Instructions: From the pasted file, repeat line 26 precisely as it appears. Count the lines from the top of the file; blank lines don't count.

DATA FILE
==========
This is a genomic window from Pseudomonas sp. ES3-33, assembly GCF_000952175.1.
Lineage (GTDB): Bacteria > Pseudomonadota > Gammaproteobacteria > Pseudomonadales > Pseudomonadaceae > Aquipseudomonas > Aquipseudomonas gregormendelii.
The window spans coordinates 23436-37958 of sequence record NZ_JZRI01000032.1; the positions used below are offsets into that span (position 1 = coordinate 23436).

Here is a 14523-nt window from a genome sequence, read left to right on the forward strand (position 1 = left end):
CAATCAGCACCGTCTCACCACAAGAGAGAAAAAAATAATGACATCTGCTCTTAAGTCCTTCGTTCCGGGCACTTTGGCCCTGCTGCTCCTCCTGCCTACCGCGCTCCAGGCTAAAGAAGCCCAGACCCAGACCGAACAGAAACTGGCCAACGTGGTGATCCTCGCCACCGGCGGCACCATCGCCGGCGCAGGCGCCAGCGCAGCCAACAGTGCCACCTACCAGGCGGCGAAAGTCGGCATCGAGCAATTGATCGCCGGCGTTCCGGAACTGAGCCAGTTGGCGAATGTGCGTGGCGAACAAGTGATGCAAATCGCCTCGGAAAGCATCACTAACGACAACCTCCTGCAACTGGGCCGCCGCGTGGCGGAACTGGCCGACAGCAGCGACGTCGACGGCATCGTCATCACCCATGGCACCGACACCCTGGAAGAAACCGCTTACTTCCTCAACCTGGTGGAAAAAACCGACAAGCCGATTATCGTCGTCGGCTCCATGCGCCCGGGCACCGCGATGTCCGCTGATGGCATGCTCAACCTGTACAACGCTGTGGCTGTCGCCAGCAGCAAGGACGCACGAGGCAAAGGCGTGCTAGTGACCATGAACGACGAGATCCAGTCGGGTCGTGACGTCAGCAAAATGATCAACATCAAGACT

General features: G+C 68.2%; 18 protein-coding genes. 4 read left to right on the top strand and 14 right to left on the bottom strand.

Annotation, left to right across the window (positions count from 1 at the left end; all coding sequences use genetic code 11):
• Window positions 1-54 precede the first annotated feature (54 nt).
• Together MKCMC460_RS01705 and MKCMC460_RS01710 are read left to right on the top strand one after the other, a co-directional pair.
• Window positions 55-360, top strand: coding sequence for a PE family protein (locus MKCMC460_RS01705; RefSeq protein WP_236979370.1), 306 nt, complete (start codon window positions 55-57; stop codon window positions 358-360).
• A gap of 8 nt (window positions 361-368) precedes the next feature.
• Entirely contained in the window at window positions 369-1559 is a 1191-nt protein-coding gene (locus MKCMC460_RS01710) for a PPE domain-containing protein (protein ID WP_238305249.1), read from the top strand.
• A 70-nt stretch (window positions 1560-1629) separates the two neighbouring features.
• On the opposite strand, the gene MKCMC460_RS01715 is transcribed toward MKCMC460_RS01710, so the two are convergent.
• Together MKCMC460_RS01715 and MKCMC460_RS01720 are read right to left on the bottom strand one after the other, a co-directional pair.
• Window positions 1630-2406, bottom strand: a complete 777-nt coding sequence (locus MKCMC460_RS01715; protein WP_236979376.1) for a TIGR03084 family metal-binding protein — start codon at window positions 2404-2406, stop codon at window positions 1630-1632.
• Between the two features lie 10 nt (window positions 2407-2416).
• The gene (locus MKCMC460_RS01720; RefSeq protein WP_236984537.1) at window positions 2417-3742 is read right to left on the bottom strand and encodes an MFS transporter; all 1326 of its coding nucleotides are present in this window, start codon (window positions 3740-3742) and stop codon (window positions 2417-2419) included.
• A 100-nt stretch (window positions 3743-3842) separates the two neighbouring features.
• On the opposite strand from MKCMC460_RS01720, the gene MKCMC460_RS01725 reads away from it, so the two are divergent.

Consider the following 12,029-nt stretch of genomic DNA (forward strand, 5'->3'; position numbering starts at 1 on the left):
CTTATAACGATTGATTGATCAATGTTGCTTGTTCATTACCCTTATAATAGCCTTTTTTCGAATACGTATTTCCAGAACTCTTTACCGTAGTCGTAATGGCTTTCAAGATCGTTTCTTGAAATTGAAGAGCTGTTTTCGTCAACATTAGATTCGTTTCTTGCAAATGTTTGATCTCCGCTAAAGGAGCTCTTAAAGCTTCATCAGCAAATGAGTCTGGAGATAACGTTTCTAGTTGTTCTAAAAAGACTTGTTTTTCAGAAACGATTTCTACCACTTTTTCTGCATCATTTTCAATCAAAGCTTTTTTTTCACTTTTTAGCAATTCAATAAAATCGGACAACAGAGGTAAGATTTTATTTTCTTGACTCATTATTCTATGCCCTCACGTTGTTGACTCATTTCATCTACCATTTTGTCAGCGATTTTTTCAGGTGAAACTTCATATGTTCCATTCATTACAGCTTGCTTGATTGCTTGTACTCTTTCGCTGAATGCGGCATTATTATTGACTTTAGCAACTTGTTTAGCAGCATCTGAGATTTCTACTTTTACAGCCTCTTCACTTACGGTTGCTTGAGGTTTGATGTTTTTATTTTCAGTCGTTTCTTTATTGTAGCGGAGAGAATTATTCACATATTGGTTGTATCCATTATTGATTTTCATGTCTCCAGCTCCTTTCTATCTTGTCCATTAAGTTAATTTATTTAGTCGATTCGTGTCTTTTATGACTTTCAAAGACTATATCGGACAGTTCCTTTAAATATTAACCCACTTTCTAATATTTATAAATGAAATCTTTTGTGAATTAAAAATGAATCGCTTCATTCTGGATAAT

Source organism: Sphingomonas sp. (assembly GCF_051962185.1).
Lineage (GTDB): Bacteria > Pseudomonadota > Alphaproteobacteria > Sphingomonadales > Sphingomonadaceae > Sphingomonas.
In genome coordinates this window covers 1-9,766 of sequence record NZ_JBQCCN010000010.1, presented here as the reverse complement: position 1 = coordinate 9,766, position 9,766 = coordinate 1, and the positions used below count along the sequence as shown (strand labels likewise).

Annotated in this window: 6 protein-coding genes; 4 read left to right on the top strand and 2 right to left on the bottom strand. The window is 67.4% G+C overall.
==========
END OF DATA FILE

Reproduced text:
Annotated in this window: 6 protein-coding genes; 4 read left to right on the top strand and 2 right to left on the bottom strand. The window is 67.4% G+C overall.